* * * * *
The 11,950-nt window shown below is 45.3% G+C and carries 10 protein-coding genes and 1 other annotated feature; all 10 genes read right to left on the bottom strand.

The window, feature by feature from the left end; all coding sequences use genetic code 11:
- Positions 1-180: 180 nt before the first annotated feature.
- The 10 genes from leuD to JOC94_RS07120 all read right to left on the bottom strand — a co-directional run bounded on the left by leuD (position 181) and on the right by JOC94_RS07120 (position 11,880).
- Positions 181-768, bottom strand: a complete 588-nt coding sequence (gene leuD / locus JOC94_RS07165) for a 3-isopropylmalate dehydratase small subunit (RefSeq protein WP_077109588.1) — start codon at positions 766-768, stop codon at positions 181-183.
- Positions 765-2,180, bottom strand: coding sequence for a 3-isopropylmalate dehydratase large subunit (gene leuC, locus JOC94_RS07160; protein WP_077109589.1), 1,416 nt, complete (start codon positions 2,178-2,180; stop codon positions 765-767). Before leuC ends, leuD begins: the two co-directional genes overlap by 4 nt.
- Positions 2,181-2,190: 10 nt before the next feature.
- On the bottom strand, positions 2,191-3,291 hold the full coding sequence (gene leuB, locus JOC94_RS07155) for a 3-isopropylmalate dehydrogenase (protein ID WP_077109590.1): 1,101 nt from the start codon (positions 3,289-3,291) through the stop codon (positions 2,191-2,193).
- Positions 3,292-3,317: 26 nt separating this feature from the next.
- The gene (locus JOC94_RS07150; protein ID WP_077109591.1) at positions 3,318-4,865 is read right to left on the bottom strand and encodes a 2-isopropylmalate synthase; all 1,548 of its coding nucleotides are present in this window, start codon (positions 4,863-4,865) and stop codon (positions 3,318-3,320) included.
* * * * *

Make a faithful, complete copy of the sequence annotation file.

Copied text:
The 11,950-nt window shown below is 45.3% G+C and carries 10 protein-coding genes and 1 other annotated feature; all 10 genes read right to left on the bottom strand.

The window, feature by feature from the left end; all coding sequences use genetic code 11:
- Positions 1-180: 180 nt before the first annotated feature.
- The 10 genes from leuD to JOC94_RS07120 all read right to left on the bottom strand — a co-directional run bounded on the left by leuD (position 181) and on the right by JOC94_RS07120 (position 11,880).
- Positions 181-768, bottom strand: a complete 588-nt coding sequence (gene leuD / locus JOC94_RS07165) for a 3-isopropylmalate dehydratase small subunit (RefSeq protein WP_077109588.1) — start codon at positions 766-768, stop codon at positions 181-183.
- Positions 765-2,180, bottom strand: coding sequence for a 3-isopropylmalate dehydratase large subunit (gene leuC, locus JOC94_RS07160; protein WP_077109589.1), 1,416 nt, complete (start codon positions 2,178-2,180; stop codon positions 765-767). Before leuC ends, leuD begins: the two co-directional genes overlap by 4 nt.
- Positions 2,181-2,190: 10 nt before the next feature.
- On the bottom strand, positions 2,191-3,291 hold the full coding sequence (gene leuB, locus JOC94_RS07155) for a 3-isopropylmalate dehydrogenase (protein ID WP_077109590.1): 1,101 nt from the start codon (positions 3,289-3,291) through the stop codon (positions 2,191-2,193).
- Positions 3,292-3,317: 26 nt separating this feature from the next.
- The gene (locus JOC94_RS07150; protein ID WP_077109591.1) at positions 3,318-4,865 is read right to left on the bottom strand and encodes a 2-isopropylmalate synthase; all 1,548 of its coding nucleotides are present in this window, start codon (positions 4,863-4,865) and stop codon (positions 3,318-3,320) included.